My close friend has the softest laundry I’ve ever touched. Her baby’s blankets are like butter. Her dish towels are sparkly white, without a single stain, and every time I wash my hands at the sink I know they’ll smell better after having been dried with the rag lying next to the basin. When I walk up to her front door on laundry day, I breathe in deeply. It smells so fresh.
I tried for months to replicate her laundry. I stole a glance at her detergent brands and rushed out to get the same kinds. I attempted bleaching my towels over and over. And I used every fabric softener I could find. No matter what I did, though, my laundry wasn’t like hers. In comparison, my towels were stiff and dingy. My rags seemed to smell funny after a day of use. And my baby’s blankets just weren’t nearly as luxurious.
I suppose I could have asked her to divulge her laundry secrets. To give me a hint, or spill all the beans. To help me achieve the perfect load of laundry. But for a long time I didn’t. Why not? Because my friend is a stay at home mom. And somehow I had fallen into this awful, hateful, self-destructive belief cycle that whispers "To ask her for advice is to admit defeat." To admit that there’s something in my home that I can’t get right because I don’t spend enough time working on it. Good gracious. My baby goes to DAYCARE – the least I could do is figure out how to send her off each day with a soft blanket.
This week I read a post at Mom-101 titled Things you never say to a working mom. The comments to that post were fascinating and enlightening. As both working moms and stay home moms shared numerous offenses by “insensitive” folks, I realized two things. First, I have heard, in some form or fashion, virtually every single one of those sentiments expressed from a mommy of one camp toward a mommy of the other camp. Second, I was struck by a burning question: when, and why, have we all become so sensitive and divided? In an email discussion with two of my closest friends, I shared the following thoughts:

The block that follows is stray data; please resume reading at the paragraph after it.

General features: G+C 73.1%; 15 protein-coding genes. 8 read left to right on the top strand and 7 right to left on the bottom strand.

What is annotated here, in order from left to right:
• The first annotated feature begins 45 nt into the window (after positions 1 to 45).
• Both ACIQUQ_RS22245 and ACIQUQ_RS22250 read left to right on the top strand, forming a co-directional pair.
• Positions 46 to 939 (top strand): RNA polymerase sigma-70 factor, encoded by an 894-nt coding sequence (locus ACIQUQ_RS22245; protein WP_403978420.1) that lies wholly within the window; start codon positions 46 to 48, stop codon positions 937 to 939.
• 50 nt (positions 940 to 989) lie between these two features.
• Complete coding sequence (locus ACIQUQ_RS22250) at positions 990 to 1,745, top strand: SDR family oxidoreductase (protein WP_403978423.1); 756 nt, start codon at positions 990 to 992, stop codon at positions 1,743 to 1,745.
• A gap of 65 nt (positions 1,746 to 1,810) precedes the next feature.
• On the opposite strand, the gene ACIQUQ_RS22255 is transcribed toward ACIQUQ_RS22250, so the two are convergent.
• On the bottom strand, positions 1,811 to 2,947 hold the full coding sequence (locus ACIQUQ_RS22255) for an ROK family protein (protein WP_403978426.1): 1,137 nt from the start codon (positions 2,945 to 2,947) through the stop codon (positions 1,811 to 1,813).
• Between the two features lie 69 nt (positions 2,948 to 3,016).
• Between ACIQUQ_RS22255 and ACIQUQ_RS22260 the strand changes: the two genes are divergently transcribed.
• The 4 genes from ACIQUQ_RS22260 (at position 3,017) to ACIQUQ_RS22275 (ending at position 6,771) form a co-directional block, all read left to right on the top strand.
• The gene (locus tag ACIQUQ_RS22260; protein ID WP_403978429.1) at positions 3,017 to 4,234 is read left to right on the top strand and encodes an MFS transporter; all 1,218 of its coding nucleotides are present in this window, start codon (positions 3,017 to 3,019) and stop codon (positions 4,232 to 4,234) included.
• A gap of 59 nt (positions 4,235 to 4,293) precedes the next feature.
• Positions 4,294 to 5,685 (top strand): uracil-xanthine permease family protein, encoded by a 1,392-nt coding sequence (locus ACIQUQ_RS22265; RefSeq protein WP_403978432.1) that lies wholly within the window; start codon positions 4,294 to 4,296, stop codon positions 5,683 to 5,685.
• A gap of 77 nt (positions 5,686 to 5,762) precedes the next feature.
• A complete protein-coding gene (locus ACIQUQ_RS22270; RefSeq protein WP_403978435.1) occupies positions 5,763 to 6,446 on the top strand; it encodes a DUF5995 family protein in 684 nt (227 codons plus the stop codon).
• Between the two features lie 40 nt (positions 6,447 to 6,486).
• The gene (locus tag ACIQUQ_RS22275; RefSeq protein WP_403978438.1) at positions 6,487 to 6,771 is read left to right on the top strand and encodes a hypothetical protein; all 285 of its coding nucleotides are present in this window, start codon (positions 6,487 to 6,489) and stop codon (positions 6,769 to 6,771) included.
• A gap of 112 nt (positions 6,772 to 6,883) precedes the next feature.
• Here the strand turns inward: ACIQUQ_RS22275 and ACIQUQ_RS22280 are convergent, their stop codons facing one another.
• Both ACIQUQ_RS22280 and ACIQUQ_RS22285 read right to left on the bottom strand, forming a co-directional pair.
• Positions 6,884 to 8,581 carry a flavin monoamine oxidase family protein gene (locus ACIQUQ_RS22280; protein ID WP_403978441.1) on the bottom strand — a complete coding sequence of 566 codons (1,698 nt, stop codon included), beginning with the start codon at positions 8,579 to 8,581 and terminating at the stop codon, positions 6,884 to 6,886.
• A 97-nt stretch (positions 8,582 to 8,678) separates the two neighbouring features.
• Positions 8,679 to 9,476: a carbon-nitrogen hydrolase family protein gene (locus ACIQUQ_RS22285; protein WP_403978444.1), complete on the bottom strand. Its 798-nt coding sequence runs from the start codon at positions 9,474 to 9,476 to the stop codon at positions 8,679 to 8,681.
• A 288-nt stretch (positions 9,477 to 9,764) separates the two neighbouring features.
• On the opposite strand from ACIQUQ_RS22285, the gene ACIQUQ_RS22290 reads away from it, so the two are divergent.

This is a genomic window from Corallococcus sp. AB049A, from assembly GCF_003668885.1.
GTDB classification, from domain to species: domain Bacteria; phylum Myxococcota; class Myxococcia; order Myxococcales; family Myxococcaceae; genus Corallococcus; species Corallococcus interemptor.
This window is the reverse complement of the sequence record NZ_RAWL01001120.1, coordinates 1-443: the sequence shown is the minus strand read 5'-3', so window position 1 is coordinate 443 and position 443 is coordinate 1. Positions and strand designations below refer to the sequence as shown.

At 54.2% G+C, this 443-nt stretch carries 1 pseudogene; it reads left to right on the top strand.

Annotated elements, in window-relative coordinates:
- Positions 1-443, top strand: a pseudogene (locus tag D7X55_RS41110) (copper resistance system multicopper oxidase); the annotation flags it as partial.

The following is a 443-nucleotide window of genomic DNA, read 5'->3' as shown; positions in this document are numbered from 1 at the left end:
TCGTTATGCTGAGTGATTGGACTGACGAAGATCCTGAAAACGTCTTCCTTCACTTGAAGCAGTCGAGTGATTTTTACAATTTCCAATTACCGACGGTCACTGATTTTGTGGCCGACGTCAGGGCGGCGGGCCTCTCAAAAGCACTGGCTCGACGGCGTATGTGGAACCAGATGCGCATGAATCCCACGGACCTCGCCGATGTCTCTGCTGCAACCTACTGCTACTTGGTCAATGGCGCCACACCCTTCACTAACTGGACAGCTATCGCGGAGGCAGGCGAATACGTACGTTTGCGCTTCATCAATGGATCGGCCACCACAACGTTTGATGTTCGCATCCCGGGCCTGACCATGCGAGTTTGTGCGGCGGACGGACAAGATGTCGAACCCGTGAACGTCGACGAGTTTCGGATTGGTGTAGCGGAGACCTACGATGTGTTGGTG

... But the comment that annoys me personally more than any other is “I don’t see how you do it.” Because almost every time I hear that from someone, whether it is a working mom to a SAHM, or vice versa, it sounds condescending to me. Almost always. Sort of like “I don’t see how you can stand to run your life that way and really think that is the right way.”And so what if? What if we turned sour grapes to homemade grape juice? What if, in an effort to embrace the concept that we, as women and mothers, have a very strong Village upon which we all can lean, we decided to ask each other, very openly, How do you do it? What if there was no condescension, or shame, in the asking? And what if we started to share our skills and resources and well-researched solutions openly?
And, really? Do you really not see how I do it? Because if you really want to know, I’d be happy to show you. And then you’ll see that I do it the same way you do it. There are things to be done, and we do them. Or we don’t. But the sun rises and sets and we all make it through the day. In fact, hopefully we do more than make it through. Hopefully we go to bed happy with our accomplishments and owning and embracing our choices. Or our circumstances.
After all, isn't that what men do? I know my husband is first to admit that he cannot change the oil in his car. But he certainly doesn't get upset over it or stand in the driveway, looking under the hood of the car, pretending to solve the problem and secretly hoping none of our neighbors will find him out. He's good at what he does, and he has immersed himself in a dynamic construct of folks who are good at almost every single other thing you could think of. And they help each other. In fact, their resourcefulness is remarkable in many ways. From manual tasks to high level financial investment discussions to personal mentors and spiritual leaders, his web of friends and confidants is spectacular. It seems to me that we women are crippling ourselves and missing out on some rich opportunities by insisting that each of us as an individual must possess a complete Holy Grail of All That Is Womanhood.